The Texas Department of Transportation’s 10-year plan – called the Unified Transportation Program – has been unanimously adopted, Gov. Greg Abbott announced this week, and it has many Texans talking. One reason? Its record $85 billion price tag.
But some Houston residents are taking issues with a few points in the plan. Gail Delaughter, a reporter with Houston Public Media, joined the Texas Standard to share more.
This transcript has been edited lightly for clarity:
Texas Standard: $85 billion is a record number, according to the governor’s office. What can you tell us about how that money’s going to be used?
Gail Delaughter: Well, they want to use that for projects all over the state. Some of that is for urban mobility projects; you also have some smaller farm-to-market roads around the state that are being upgraded to handle a bigger bulk of traffic with more people moving into some of these rural areas that are becoming more suburban. So the bulk of these projects are going to be for basically cars – mobility projects and road projects around the state over a 10-year period.
The way the UTP works, they say it’s kind of like a blueprint for funding going into the next decade. Not all of these projects may come to fruition, but what they’re doing is basically gauging what they would be able to do with the money that they’ve got, and also money that they were anticipating to come in over that period from other sources.
In Houston, what has been the issue that people have been talking a lot about?
Well, the big thing that they’ve wanted to have removed from the Unified Transportation Plan, this I-45 widening project: This is an extensive project that would go from downtown Houston all the way north to Beltway 8. In its path by TxDOT’s own estimates, it would take out hundreds of homes and businesses. All these people would individually have to be relocated somewhere else.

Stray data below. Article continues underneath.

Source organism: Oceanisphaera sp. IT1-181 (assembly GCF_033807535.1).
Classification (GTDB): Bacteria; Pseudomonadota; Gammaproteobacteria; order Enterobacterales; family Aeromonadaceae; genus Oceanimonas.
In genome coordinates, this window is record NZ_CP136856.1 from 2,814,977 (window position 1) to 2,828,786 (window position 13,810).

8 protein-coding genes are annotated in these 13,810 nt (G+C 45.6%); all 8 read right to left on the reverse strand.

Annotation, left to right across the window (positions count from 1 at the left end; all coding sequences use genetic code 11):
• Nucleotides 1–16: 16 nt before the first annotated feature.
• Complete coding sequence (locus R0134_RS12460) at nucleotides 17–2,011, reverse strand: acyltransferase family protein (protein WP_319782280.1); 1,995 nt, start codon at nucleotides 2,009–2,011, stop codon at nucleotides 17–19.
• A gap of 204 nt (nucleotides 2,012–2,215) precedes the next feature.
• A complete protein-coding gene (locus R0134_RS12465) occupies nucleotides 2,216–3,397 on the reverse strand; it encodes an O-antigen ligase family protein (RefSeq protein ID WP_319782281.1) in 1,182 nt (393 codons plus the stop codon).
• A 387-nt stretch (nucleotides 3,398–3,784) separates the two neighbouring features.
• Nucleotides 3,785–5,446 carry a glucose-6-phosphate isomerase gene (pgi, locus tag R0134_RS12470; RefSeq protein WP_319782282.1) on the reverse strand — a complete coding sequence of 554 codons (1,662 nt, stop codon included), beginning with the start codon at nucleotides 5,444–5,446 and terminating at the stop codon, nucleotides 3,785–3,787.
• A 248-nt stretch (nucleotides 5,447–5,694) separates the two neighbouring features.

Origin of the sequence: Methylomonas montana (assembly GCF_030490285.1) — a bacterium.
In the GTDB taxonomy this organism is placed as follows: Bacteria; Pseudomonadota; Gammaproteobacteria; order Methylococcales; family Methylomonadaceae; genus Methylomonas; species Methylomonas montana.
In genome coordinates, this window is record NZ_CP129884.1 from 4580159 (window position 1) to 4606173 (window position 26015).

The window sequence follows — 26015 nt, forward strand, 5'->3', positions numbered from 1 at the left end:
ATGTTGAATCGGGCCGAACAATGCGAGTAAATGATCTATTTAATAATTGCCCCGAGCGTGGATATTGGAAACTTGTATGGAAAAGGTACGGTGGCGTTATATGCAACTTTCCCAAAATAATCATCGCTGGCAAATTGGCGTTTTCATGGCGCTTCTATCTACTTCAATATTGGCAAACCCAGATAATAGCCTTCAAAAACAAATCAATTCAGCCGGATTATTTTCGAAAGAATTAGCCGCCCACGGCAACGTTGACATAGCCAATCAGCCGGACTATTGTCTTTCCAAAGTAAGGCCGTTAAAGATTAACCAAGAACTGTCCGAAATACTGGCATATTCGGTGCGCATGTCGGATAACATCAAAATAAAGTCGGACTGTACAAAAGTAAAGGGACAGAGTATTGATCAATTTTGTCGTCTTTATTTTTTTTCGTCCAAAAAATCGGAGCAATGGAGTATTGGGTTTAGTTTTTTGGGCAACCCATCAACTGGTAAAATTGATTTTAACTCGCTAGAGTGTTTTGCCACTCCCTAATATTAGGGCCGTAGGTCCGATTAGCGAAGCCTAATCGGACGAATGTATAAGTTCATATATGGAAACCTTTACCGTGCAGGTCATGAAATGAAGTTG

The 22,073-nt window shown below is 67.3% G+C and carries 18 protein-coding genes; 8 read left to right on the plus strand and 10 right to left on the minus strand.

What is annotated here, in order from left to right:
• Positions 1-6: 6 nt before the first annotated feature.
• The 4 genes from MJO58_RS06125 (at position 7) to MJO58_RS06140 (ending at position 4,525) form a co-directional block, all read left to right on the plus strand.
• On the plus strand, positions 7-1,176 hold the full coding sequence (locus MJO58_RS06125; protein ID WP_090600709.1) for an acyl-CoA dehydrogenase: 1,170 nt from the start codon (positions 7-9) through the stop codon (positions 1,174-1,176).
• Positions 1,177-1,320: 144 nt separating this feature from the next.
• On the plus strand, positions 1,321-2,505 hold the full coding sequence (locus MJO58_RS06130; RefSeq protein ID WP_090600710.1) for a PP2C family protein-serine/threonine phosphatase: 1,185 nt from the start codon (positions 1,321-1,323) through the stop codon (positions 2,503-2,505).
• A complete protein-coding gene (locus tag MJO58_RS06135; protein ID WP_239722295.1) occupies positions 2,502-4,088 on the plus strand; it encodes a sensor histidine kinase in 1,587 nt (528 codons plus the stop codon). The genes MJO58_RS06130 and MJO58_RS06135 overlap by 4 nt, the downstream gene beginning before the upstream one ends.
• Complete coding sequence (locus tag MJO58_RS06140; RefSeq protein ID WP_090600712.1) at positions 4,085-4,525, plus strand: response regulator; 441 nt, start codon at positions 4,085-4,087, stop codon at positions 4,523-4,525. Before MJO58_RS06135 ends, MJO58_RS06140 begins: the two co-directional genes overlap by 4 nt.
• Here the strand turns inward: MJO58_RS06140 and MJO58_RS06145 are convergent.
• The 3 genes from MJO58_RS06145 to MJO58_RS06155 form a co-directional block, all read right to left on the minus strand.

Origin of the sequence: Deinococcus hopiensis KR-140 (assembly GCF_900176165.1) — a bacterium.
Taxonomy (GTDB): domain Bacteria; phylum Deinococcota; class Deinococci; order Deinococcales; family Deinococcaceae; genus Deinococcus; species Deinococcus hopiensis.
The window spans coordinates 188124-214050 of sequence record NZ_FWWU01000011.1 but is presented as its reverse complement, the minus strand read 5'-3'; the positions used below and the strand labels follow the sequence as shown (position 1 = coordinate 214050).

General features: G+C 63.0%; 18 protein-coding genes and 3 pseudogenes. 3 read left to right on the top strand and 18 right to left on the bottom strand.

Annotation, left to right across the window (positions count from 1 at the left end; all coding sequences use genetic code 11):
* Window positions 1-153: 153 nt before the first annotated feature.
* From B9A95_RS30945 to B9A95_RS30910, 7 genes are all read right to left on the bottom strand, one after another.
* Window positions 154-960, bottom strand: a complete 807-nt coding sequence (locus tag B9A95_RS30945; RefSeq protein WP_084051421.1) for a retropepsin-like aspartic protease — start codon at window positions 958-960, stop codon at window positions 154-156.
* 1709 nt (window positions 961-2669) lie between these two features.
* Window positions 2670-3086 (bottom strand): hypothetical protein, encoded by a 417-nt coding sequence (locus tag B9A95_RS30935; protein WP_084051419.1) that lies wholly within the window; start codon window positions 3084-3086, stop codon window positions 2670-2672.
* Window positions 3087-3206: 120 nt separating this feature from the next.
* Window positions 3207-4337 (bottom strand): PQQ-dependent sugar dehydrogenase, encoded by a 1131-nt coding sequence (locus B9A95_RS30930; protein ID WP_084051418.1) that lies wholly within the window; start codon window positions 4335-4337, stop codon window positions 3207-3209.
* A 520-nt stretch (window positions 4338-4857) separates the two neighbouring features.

It would also have impacts on historic neighborhoods. These are neighborhoods that were affected in years past by the I-59 widening, also neighborhoods affected by the I-10 project. A lot of them are neighborhoods of color that have been impacted by freeway projects historically over the decades in Houston.
This started out as a rather small protest over I-45, but now it’s come to be kind of a symbol, not just in Houston, but in a sense sort of statewide for issues related to road expansion – and in general, the growth that we’ve been seeing in Texas.
Yeah. That was kind of the crux of the public testimony at the Texas Transportation Commission meeting. You had a group from Houston Stop TxDOT I-45 that started out with just a few people going to meetings in an advocacy role, and then they turned into a much larger group. Now they’ve teamed up with other groups around the state. There’s a group concerned about I-35 in Austin and also people concerned about I-10 in El Paso. So you’ve got similar issues going on in other cities around the state, and that was kind of the focus of a lot of the public comment before the Texas Transportation Commission, before they took the vote on the Unified Transportation Plan.
So is it now green light for expansion of I-45 and continued road expansion, or are there other ideas coming out of the woodwork that might see the light of day under this plan?
Well, the interesting thing about I-45 is it’s on pause right now while the federal government investigates possible civil rights violations in connection with the project. Congresswoman Sheila Jackson Lee has gotten involved in it. She wants U.S. Secretary of Transportation Pete Buttigieg to come personally to Houston to talk to people in some of the neighborhoods affected by the project.
But basically what you hear locally is I-45 needs some sort of improvement. It has a high crash rate. But what they want is something that would basically keep the freeway in the same footprint, that wouldn’t take out all these neighborhoods in the path of a possible widening project. Now, what the state would like to do is reach some agreement where they can move ahead with certain aspects of the 45 project. But basically, we’re in a holding pattern right now to see what the feds want to do and other things that are going on on the local level.